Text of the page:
In 1881 the textile manufacturing pioneer John H. Montgomery and his associates purchased 350 acres on the Pacolet River at Trough Shoals. The General Assembly incorporated the Pacolet Manufacturing Company the following year, and by 1884 a three-story, 10,000-spindle mill was in full operation.
(Spartanburg County; 2000 pop. 2,690). A cluster of towns in Spartanburg County have held the Pacolet name: Pacolet, Central Pacolet, Pacolet Mills, and Pacolet Park. Prior to the Revolutionary War, the area around Pacolet was known as Grindal Shoals. The area was open for settlement after colonial governor James Glen made an agreement with the Cherokees in 1753. Some people believe that “Pacolet” is a Cherokee word meaning “fast-running horse,” while others hold that the word comes from the last name of an early French settler. The area was known as Buzzard’s Roost in the early nineteenth century because of the large amount of cockfighting in the area. A railroad station opened in 1859 with the name Pacolet Station.
In 1881 the textile manufacturing pioneer John H. Montgomery and his associates purchased 350 acres on the Pacolet River at Trough Shoals. The General Assembly incorporated the Pacolet Manufacturing Company the following year, and by 1884 a three-story, 10,000-spindle mill was in full operation. Two more mills were built, and by 1895 the three mills at Pacolet had a combined capacity of 53,424 spindles and 1,864 looms, making it the largest textile manufacturing complex in Spartanburg County. Pacolet was chartered by the secretary of state on May 6, 1896. Disaster struck the community on June 6, 1903, when the Pacolet River flooded and destroyed Pacolet Mills 1 and 2 and severely damaged Mill 3. Pacolet and Clifton Mills sustained the most damage in the flood, with total losses estimated at $3.5 million. Although the Pacolet mills were unionized during the General Strike of 1934, the strike was ineffective and union workers were generally fired by the mills.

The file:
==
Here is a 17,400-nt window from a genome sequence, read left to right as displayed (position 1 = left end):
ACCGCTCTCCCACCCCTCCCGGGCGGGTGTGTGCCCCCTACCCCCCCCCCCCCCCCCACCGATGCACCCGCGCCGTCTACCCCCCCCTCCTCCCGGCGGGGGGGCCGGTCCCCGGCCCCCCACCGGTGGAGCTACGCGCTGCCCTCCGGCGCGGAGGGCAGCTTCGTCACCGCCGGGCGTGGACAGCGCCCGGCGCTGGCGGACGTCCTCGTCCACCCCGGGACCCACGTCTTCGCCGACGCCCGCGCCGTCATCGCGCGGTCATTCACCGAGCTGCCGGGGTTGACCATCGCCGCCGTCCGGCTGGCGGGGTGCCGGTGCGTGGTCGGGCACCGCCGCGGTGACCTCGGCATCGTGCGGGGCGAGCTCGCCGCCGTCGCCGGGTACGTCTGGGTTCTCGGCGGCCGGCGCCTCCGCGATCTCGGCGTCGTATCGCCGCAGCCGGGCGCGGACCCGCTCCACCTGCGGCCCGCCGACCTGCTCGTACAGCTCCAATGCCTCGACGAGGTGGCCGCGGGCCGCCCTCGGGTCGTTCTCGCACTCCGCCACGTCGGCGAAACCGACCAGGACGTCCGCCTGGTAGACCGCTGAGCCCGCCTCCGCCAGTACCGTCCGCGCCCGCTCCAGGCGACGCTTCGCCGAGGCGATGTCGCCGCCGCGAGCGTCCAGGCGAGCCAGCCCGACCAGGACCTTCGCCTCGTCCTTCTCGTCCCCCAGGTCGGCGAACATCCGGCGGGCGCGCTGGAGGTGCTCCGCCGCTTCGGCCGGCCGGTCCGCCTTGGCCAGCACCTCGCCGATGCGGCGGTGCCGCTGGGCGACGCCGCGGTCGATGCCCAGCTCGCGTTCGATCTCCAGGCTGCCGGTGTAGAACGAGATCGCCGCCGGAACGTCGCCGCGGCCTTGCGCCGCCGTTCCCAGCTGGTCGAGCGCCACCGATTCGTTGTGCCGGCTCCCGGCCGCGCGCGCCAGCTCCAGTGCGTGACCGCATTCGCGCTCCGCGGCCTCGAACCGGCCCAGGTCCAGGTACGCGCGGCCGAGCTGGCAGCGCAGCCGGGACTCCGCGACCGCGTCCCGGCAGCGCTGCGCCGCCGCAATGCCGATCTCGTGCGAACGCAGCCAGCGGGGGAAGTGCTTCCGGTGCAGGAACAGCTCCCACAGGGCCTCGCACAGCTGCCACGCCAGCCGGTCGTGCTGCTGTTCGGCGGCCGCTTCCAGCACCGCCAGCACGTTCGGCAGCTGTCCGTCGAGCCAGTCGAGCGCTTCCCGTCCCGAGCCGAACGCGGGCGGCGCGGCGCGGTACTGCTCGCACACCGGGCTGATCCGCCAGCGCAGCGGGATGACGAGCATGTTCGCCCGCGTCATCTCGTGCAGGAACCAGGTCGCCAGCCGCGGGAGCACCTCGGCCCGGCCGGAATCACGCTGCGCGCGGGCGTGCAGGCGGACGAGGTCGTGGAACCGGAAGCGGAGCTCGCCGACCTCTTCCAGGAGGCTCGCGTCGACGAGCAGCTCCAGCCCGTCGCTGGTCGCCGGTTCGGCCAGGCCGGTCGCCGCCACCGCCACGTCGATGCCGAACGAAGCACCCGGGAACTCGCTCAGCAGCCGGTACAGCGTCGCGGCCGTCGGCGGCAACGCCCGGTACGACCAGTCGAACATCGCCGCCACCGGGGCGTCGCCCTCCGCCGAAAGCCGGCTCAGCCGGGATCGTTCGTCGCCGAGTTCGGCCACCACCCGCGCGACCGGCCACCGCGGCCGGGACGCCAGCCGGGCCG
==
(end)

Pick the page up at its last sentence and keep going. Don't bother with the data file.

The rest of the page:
The Montgomery family continued to operate the Pacolet mills until 1947, when they were sold to Roger Milliken. In 1967 they were consolidated into Deering Milliken, which ceased operations at Pacolet in 1983 and dismantled the mill buildings, a hotel, and some of the ornate houses that lined Victor Park. Unlike many upcountry mill villages, however, the town of Pacolet survived, thanks in part to well-built and maintained mill housing that kept its value and a municipal government that continued to provide services to town residents even after the mills had gone. “Pacolet endured,” observed the local historian Betsy Teter, “though much of its history existed only in photographs.”
Leonard, Michael. Our Heritage: A Community History of Spartanburg County, S.C. Spartanburg, S.C.: Band & White, 1986.
Stokes, Allen H. “John H. Montgomery: A Pioneer Southern Industrialist.” Master’s thesis, University of South Carolina, 1967.
Teter, Betsy Wakefield, ed. Textile Town: Spartanburg County, South Carolina. Spartanburg, S.C.: Hub City Writers Project, 2002.
Waldrep, George Calvin. Southern Workers and the Search for Community: Spartanburg County, South Carolina. Urbana: University of Illinois Press, 2000.